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Abuse Guardians
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On Monday, December 12th, the long-time director of Agape Boarding School had his time in court to testify in effort to keep himself off the child abuse and neglect register. The plea by Bryan Clemensen was heard by a Cole County judge and was given in hopes of continuing to run the Stockton-based Christian reform school.

The government wants to add Clemensen’s name to the state’s central registration for child abuse and neglect, a database that contains the information of those the state has determined committed child abuse or neglect. Those who appear in the central database are prohibited from working with children in residential care facilities like Agape and are subject to additional restrictions.

One accusation of child neglect and four counts of physical abuse towards Clemensen were substantiated, according to the Missouri Department of Social Services.

The state’s decisions were communicated to Clemensen in May. He filed an appeal against the judgment, and the Child Abuse and Neglect Review Board independently evaluated the case last month and upheld its determinations.

According to Clemensen’s motion, being included on the registry has a negative impact on his reputation and career prospects, as well as the “continuous functioning of Agape…which depends on [Clemensen] and other employees for its continued existence.” He also denies all accusations made against him and is asking for a full hearing.

Over 20 lawsuits have been filed against Agape, including accusations from former students that they were forcefully restrained and malnourished as a disciplinary form, required to do physical work, and taken off prescription medications while being told that “God will fix them.” Students allegedly suffered “serious bruising” after being restrained, were smashed to the ground and forced against walls, and were detained in handcuffs for days, according to other court files.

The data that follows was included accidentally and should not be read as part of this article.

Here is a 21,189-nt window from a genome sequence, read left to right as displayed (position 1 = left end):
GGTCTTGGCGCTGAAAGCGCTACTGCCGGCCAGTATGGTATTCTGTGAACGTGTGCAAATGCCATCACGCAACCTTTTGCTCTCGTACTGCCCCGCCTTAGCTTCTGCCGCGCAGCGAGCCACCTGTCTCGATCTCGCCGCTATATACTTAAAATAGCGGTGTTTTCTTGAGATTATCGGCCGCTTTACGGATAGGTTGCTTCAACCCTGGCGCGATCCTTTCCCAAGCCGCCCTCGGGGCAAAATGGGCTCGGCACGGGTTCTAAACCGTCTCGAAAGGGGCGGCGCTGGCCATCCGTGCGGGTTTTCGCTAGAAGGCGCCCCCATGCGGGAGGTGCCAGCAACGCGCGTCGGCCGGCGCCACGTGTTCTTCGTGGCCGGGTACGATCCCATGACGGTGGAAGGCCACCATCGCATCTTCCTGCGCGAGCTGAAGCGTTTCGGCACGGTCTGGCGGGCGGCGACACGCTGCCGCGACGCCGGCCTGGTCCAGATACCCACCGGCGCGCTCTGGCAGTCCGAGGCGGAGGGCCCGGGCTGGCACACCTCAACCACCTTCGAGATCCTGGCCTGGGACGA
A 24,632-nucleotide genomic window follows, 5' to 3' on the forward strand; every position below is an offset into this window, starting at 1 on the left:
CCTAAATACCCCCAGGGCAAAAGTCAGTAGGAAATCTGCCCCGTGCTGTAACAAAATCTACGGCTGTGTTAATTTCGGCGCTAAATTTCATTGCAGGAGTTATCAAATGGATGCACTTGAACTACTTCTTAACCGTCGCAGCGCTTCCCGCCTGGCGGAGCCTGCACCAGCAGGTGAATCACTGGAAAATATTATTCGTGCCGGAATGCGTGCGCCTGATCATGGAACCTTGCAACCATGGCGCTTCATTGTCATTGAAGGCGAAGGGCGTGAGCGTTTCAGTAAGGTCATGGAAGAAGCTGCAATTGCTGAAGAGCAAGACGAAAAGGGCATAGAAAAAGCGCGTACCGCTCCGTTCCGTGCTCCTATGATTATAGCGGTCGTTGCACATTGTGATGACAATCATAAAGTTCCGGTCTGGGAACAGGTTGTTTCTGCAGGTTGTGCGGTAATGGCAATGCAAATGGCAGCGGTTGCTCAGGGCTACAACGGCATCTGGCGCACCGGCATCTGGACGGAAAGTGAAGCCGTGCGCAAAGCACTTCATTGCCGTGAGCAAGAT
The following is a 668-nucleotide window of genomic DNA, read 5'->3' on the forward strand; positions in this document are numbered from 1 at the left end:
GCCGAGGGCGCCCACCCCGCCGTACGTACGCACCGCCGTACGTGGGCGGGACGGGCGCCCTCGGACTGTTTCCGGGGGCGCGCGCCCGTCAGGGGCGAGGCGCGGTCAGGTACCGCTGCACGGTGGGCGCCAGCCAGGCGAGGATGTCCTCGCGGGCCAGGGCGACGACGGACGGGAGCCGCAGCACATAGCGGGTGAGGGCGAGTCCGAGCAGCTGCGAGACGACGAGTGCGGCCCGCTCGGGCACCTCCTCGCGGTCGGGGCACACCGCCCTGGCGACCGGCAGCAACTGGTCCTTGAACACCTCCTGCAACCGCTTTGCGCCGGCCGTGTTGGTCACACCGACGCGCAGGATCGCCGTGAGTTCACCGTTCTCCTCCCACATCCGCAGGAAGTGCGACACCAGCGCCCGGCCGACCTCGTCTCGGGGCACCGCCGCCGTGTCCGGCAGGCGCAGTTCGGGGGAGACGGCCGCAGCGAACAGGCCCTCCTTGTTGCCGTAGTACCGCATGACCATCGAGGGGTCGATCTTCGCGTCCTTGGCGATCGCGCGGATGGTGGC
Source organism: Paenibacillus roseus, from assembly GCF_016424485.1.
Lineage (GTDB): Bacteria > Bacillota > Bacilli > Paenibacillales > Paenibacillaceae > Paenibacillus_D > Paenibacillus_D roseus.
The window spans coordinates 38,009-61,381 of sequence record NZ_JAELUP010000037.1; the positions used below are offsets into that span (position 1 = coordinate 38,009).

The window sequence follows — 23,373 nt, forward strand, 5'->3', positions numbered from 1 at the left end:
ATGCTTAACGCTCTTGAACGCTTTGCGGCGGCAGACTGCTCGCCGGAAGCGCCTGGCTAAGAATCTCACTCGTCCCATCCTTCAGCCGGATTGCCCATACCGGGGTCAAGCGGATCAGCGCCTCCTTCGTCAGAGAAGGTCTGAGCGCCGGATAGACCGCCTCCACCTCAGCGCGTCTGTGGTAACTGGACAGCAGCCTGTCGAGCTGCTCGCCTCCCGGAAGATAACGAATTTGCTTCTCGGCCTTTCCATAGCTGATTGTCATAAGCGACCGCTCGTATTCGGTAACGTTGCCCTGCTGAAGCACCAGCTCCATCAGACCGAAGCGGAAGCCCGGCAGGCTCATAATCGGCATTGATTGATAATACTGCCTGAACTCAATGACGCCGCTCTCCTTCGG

While the investigation is still ongoing, the Agape administration stated they will be transforming their current boarding school facility into five separate group homes. But due to low enrollment and current staff leaving their positions, it could go down to a less amount of group homes.

A decision will be made on December 21st regarding Clemenen’s requests.

Legal Recourse For Victims Of Abuse: Justice Is Just A Call Away

Many of the boarding school abuse survivors are represented by lawyer Ryan Frazier. Recently, he explained how the judicial system may assist abuse victims in their pursuit of justice.

“The effects of boarding school abuse on survivors can be devastating and life-altering. To even start recovering what they have been through, they might need therapy. Additionally, as many victims have remarked, the healing process is made easier by the realization that the abusers cannot continue the abuse, especially one they are charged and put behind bars.”

“School abuse happens all too frequently as a result of someone else’s negligence, like the school. Schools may be held accountable for failing to follow required procedures if incidents were not reported or looked into. Legally, public schools are required to keep a strict safety plan in place which includes periodic background checks to ensure staff and faculty and upholding standards of employment. When that slips through the cracks, a school system or institution can be held negligent and responsible for any danger the students were put through and that’s where we come in the help.”

To learn more about boarding school sexual abuse visit our page:


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